Extension will mostly benefit companies that pay more for longer TMCH registrations.
The Trademark Clearinghouse (TMCH) for new top level domain names has extended the amount of time it will notify rights holders that domain names matching their trademarks have been registered.
As background, registering a mark with the TMCH provides three services to rights holders when it comes to new top level domain names:
1. Initial eligibility to participate in sunrise periods.
2. Notification to potential domain registrants when they try to register a domain that matches a string listed with the TMCH. For example, if someone tries to register Verizon.mobile, they’d see a notice in the registration path that Verizon claims rights to the mark, and that they need to make sure they are not infringing Verizon’s rights by registering the domain name. (It does not prevent anyone from registering domains, though.)
3. Notification to the rights holder if anyone proceeds to registers a domain name that matches a string in the database.
The second and third features were originally designed to only apply to the first 90 days after a top level domain is launched. Now the third feature will be extended beyond the original 90 day period.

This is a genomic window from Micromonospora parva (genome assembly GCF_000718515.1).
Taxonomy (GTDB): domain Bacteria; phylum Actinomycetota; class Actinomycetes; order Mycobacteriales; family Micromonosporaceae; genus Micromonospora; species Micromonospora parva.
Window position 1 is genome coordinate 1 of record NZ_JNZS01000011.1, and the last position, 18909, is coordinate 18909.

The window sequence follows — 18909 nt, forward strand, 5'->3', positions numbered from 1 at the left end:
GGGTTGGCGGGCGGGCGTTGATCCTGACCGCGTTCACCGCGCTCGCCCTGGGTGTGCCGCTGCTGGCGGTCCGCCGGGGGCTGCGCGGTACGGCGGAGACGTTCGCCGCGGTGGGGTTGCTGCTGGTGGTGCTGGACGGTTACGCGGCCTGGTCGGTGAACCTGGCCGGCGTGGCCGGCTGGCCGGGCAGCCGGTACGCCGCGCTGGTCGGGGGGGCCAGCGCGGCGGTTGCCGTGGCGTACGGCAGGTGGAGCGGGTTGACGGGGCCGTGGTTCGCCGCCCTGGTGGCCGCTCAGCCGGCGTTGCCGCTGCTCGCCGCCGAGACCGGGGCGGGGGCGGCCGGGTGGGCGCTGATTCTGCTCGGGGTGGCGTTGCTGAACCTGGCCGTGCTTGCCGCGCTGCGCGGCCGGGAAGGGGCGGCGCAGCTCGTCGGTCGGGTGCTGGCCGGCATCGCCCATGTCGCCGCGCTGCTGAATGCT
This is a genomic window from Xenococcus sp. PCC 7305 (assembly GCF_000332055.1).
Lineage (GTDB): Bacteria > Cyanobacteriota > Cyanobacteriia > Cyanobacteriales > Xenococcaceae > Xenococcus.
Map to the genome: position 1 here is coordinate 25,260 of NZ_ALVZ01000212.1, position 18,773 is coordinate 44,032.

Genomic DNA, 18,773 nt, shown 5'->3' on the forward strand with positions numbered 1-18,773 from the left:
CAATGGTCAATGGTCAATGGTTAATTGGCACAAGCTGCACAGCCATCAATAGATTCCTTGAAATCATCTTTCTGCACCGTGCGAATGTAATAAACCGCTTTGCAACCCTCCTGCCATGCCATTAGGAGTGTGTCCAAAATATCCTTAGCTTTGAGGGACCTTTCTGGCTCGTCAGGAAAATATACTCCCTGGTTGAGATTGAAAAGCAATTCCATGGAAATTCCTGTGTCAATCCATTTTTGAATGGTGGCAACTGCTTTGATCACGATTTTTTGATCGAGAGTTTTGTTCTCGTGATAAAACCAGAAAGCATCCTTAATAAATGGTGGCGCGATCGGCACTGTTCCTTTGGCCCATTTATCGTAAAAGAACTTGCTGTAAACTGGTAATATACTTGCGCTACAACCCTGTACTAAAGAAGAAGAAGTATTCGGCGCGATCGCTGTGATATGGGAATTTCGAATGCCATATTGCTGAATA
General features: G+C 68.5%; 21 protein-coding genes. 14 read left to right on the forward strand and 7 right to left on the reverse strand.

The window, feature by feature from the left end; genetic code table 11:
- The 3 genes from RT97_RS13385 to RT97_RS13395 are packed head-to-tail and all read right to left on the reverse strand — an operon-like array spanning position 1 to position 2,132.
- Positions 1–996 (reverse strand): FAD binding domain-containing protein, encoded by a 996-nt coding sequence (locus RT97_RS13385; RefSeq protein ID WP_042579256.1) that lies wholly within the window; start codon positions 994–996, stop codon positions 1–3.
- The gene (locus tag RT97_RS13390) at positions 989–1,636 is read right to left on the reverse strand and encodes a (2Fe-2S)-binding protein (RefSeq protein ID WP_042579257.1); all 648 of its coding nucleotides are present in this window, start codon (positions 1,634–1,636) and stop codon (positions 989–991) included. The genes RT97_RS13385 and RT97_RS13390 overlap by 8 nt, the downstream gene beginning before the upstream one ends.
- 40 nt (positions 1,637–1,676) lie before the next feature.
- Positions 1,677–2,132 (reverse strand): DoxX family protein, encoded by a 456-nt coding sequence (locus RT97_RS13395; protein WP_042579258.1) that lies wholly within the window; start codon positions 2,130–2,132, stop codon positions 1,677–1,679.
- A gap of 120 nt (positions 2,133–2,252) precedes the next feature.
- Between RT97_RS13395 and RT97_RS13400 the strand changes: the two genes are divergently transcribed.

Why is the TMCH doing this? It may be to get more people to pay to register their marks with the service. But it could also be to get them to pay for longer Clearinghouse registrations.
You can register a mark with TMCH for 1, 3, or 5 years. Until this update, the motive for registering for a longer time was that some new TLDs might not be delegated for a couple years. If you register for only 1 year, you won’t get protection on domains that are delegated a year from now.
Now, with the TMCH notifying you about registrations for as long as your TMCH registration lasts, there may be additional incentive to register for five years.
How are they going to find out about these registrations beyond 90 days? Will registrars continue to ping the TMCH beyond the 90 day initial obligation to display claims notifications?
Andrew Allemann says
Good question. I asked TMCH, here’s the answer: